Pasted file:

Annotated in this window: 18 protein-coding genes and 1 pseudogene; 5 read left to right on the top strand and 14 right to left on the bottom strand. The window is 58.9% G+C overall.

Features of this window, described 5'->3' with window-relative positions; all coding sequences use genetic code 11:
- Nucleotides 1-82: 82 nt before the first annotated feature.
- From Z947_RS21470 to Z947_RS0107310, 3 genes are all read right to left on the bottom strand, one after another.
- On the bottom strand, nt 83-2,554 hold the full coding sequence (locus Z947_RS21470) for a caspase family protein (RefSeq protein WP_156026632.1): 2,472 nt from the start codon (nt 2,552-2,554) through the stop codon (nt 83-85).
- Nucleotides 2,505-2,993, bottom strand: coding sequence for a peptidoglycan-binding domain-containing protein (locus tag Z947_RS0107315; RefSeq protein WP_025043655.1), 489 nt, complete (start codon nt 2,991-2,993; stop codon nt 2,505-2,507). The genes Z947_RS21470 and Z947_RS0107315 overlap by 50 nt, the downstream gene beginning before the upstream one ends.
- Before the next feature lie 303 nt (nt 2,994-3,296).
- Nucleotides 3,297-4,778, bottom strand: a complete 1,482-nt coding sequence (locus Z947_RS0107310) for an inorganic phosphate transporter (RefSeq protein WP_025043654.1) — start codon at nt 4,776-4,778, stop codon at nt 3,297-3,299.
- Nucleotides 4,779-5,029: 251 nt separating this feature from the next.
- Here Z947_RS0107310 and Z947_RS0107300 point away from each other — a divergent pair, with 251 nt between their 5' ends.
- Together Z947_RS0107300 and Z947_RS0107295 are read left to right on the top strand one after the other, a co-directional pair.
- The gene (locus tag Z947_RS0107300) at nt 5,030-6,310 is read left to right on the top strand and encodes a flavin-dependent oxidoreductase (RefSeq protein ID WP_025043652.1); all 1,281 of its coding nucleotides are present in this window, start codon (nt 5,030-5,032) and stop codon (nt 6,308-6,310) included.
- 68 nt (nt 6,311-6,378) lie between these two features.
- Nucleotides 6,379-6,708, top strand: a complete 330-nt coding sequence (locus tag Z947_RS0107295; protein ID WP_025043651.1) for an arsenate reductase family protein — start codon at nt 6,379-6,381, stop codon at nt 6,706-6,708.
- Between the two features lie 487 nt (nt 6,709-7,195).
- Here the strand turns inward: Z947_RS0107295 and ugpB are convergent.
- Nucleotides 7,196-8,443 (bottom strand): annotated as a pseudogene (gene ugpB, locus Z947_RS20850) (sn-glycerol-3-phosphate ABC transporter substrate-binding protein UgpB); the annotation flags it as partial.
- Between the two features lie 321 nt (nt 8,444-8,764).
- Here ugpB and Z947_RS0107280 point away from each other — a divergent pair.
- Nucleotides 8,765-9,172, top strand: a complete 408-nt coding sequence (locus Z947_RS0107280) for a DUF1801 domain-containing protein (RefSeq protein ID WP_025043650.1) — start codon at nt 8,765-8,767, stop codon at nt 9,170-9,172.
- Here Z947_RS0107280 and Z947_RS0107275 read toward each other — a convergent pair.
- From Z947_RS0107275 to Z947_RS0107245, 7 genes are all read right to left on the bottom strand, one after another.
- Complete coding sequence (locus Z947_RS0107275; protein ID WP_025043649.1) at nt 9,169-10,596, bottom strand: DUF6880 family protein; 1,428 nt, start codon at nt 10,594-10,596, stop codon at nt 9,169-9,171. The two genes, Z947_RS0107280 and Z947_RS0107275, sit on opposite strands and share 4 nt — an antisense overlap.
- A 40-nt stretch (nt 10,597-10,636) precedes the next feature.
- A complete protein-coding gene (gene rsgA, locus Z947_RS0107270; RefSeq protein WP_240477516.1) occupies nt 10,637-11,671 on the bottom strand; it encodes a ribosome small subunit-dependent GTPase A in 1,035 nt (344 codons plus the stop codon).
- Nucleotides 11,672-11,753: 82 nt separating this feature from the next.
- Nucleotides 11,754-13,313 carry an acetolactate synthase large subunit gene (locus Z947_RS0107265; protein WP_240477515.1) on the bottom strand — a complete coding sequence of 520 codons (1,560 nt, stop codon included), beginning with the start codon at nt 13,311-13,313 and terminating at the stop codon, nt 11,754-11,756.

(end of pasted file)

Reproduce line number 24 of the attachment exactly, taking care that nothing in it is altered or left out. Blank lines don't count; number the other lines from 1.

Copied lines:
- A 40-nt stretch (nt 10,597-10,636) precedes the next feature.